Monday, July 29, 2013

"Shockwave - Countdown to Hiroshima" by Stephen Walker (2005)

Leo Szilard, a Hungarian-Jewish immigrant, sat stopped at a London traffic signal one day in 1933. It was there, as the light changed, that he first conceived of the idea for a nuclear bomb. He was horrified by the thought of the destruction it could cause to life as we know it.
That thought, just as with an atomic explosion, had a chain reaction which, by 1939, would have Germany trying to build an atomic weapon of her own, and Mr. Szilard lobbying the United States to build one first. After all, there was no doubt that Hitler would use it should he attain it first; while we could always make one and choose not to. At least, that was the plan.

This whole extraordinary set of events were the beginnings of what eventually became the Cold War, with its policy of Mutually Assured Destruction, which would last for decades. The shadow of that policy; along with the collapse of the Soviet Union in the late 1980’s; has been that there are now more nuclear weapons in the hands of more governments than could possibly be deemed “healthy” for the world’s future survival. But all that came later. First came “Trinity”; the test of the first atomic bomb; in the desert of New Mexico on July 16, 1945.

It seemed of little consequence at the time that the weapon designed for use against the Nazi’s in Europe, would now be used to end the war in the Pacific, which began, for the United States, with the Japanese attack on Pearl Harbor in 1941. The Japanese had been at war in the Pacific since 1933 and the invasion of China and the Rape of Nanking, while the Germans had been taking over countries in Europe beginning in 1938. It was only after they invaded Poland in September of 1939 that the English went to war with her. We would not join in that effort until after the Pearl Harbor attack.

This is the most informative book I have ever read on the first atomic bomb which was dropped on Hiroshima on August 5, 1945. Where other books have focused either on the effects of the bomb on the ground; such as “Hiroshima” by John Hersey; or the myriad of books which talk of the morality of the event; and even the workings of the Manhattan Project; this book delves into the beginnings of the search for the technology to build the bomb, as well as the training of the men who would drop it. 

The book also covers the negotiations which the Japanese were seeking to hold with Russia as a way of suing for peace and an end to the war. The stalling by the Soviets, while pretending that they had no knowledge of the bomb’s existence, would be instrumental in the success of the Americans to end the war in the Pacific. It would also trigger a nuclear arms race which would color our lives forever after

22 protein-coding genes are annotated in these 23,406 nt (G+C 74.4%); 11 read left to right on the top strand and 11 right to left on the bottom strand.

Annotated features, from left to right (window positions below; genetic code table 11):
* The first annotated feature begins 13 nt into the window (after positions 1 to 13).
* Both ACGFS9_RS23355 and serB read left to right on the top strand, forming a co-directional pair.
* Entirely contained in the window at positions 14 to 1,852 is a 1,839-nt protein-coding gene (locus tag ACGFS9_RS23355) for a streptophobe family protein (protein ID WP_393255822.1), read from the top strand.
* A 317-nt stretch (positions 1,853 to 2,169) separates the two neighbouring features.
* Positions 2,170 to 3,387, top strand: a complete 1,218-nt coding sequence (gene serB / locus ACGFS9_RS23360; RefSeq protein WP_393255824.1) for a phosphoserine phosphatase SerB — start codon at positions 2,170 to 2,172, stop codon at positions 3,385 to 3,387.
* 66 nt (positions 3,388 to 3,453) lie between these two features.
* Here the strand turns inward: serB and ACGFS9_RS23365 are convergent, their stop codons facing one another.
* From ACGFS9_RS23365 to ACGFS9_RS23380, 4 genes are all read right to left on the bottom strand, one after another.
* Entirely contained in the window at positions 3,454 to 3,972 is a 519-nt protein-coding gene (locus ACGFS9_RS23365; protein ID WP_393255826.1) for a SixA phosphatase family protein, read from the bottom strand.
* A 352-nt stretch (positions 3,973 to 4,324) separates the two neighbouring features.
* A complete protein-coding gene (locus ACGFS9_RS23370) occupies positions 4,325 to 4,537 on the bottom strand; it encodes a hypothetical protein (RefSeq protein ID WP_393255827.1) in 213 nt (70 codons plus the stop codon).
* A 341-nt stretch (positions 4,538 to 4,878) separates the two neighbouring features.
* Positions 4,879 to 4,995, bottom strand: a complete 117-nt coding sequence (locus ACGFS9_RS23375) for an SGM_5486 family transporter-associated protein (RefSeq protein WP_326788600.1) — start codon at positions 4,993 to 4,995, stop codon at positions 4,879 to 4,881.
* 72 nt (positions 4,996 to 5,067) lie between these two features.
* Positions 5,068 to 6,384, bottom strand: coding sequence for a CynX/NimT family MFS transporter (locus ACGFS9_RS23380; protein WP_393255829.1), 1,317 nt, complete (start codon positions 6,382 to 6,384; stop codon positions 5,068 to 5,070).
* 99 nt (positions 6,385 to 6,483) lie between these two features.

The author also explores the origins of the 509th Bomber Group and their unusual makeup, which included a few felons with false names. They were given their criminal files and a match after the mission was over.

For all of the planning of the bomb’s construction and use, nobody was quite sure if it would work. On the other hand, there were some among the group of scientists, including Leo Szilard, who saw the possibility of igniting the entire atmosphere of the planet, killing us all. Up until the very last moment these men would lobby the President to discontinue the plan to use the bomb. The story of how their message was delayed, before it was relayed, will raise questions in your own mind as to the purpose of using the bomb at all. There was still the fear that the Germans would get one first.

Ironically, the Germans had all but given up on the development of a nuclear bomb by the close of the war. And the Russians had no interest in one unless we proved one could be made to work. And of course, both the United States and the Soviets would benefit greatly from the acquisition of the German rocket scientists at the close of the war with Germany in May 1945. At that point we were too close to finishing work on the Manhattan Project to stop.

The author has spared no subject in this comprehensive history of the final countdown to the actual dropping of the bomb, and an examination of the effects of that mission in the first 24 hours after it was accomplished. The book also examines the lives of the men who first conceived of, and then made happen, the single most important event which would change the nature of warfare in general, and the geo-politics that surround it.

With the countdown towards the final assembly and shipment of the bomb, part of which encompasses the story of the USS Indianapolis on its voyage to Tinian, the book also recounts the Japanese effort to start peace talks through the Soviets. At the same time as she was talking peace, Japan was also preparing to turn Japan into a veritable fortress which would cost almost a million American lives to invade. This was the same duplicitous process which she had used to buy time for the sneak attack on Pearl Harbor. However, by this point, there was no turning back on the plan to use the bomb.

As a result of the bombings of Hiroshima and Nagasaki, there has not been a declared war since the end of World War Two. It’s almost as if declared wars, rather than police actions, could possibly escalate into full blown nuclear confrontation between “super-powers.” This was exactly what happened in Vietnam; the United States and the Soviet Union fought a war by proxy; using the Vietnamese as pawns in a game which can only have one ending; with both sides looking to avoid a direct confrontation with the other.

If you think you have learned all that you need to know about the history of the world’s first atomic bomb, then this book will quickly disabuse you of that notion, while providing the reader a ringside seat to one of the most important developments of the 20th century. 

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